Options valuation in executive compensation policies

by on June 30, 2009 · 0 Comment POSTED IN: HR Info Center

Options in executive compensation policies have regulatory advantages and disadvantages

123R provides some systematic method to value the options as part of executive compensation policies. Therefore, we can say executive A got 4 million of value. Executive B got 100,000 of value. Executive C received 200,000 of value. And we can compare apples to apples.

As a result, we’re going to see some short-term downward pressure And obviously, as you look at these expenses associated with it, with the 123R, that’s going to continue to put pressure on the option component as well.

The board since were getting pressure on the dilution value and we still need to grant the overall market value in options, boards tend to use restricted stock. And that’s because you have to grant one share of stock to the equivalent of let’s say three or four options.

The dilution factor and the burn rate count as one share instead of four. It also aligns the incentives with the executives and the shareholders with the downside as well as upside risk. We’re seeing a lot of changes to option terms in executive compensation policies as a result of all these accounting issues.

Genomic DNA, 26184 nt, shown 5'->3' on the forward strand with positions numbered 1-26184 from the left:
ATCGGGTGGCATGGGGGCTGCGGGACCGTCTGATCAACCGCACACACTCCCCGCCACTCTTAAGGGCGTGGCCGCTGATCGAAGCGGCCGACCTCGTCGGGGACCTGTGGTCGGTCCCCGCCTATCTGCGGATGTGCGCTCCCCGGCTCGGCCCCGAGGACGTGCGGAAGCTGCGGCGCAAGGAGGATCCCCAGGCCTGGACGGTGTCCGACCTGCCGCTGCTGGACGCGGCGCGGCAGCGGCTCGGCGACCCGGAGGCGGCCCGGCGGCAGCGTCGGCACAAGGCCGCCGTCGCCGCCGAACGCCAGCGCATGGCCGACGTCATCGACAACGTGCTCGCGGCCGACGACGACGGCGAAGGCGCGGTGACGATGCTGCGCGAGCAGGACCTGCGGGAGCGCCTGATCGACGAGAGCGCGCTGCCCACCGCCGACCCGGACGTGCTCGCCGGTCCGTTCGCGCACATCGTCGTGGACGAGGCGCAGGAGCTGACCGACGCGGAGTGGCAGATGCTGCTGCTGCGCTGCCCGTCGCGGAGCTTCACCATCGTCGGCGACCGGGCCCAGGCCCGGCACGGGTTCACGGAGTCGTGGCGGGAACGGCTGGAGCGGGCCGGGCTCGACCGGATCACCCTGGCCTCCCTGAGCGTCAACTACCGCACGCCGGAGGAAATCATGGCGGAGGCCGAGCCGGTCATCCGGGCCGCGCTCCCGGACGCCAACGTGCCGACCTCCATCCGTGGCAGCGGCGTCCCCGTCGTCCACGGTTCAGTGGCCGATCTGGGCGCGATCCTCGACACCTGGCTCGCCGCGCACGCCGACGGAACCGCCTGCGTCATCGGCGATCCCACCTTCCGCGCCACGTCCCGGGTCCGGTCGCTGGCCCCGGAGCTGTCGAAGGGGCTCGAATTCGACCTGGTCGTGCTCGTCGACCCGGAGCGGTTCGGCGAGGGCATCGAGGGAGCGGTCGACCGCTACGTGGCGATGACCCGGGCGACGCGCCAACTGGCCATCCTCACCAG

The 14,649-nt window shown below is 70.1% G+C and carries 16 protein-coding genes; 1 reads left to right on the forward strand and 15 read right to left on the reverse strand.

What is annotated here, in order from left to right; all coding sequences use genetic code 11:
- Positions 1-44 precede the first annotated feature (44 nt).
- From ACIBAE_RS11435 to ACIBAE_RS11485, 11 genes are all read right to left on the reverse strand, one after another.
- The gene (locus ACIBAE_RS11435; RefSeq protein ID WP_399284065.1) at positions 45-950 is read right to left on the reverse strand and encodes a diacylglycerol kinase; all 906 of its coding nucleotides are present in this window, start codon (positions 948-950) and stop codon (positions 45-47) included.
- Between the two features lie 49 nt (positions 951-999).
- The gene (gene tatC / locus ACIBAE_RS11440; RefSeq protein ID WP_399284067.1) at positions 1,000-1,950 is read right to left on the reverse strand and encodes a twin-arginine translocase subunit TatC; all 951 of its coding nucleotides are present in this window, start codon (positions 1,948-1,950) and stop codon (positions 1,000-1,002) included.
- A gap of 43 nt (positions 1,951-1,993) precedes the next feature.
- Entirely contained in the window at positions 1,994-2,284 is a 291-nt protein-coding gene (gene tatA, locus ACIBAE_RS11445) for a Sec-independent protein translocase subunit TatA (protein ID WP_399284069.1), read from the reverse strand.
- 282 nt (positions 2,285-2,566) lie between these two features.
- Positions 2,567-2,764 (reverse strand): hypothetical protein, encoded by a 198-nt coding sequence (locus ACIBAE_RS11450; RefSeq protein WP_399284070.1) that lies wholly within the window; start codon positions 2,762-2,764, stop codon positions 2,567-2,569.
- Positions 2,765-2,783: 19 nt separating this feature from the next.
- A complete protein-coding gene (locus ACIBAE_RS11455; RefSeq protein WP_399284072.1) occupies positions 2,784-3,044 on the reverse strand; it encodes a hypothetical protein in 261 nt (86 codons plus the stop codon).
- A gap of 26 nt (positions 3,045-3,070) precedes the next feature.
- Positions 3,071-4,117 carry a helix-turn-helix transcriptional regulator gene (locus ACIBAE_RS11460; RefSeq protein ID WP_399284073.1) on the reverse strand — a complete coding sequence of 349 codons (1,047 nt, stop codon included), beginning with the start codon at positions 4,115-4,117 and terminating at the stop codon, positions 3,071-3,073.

Disclosure trends in executive compensation policies
Again, we’ve talked a little bit about the disclosure trends. All this is in there. It’s now very, very easy to compare peer groups. We can line these things up and its very easy to compare. We know what somebody’s going to get when they die, when they retire. If they were involuntarily separated, if there’s a change in control, we know exactly what that is now. All came about as a result of the disclosure changes occurring a couple years ago. And as we continue to get more and more transparency, what will happen is the star performers will make more and more money.

The million dollar compensation deduction and its relation to executive compensation policies

Congress has been complaining about is the excessive risk that people took and the rewards for that but they didn’t suffer the consequence. Congress has some blame on that particular issue in executive compensation policies because when they rolled in 162(m) several years ago, basically you can’t exceed $1 million in performance in the – $1 million in compensation without tying it to performance standards on the front end and, you know, having those documented and all that. That particular provision did not apply to stock options. So you could give as many stock options as you wanted. It didn’t count against your million dollar cap. However, restricted stock did unless it was performance based and outlined on the front end.
Congress through their own policies encouraged people to use options versus restricted stock in executive compensation policies. And now, we have other reasons to look at that obviously.

Edited remarks from the Rapid Learning Institute webinar: “Executive Compensation Trends: New Benchmarks & Changing Regulations” by Edward Rataj and Kevin Nussbaum

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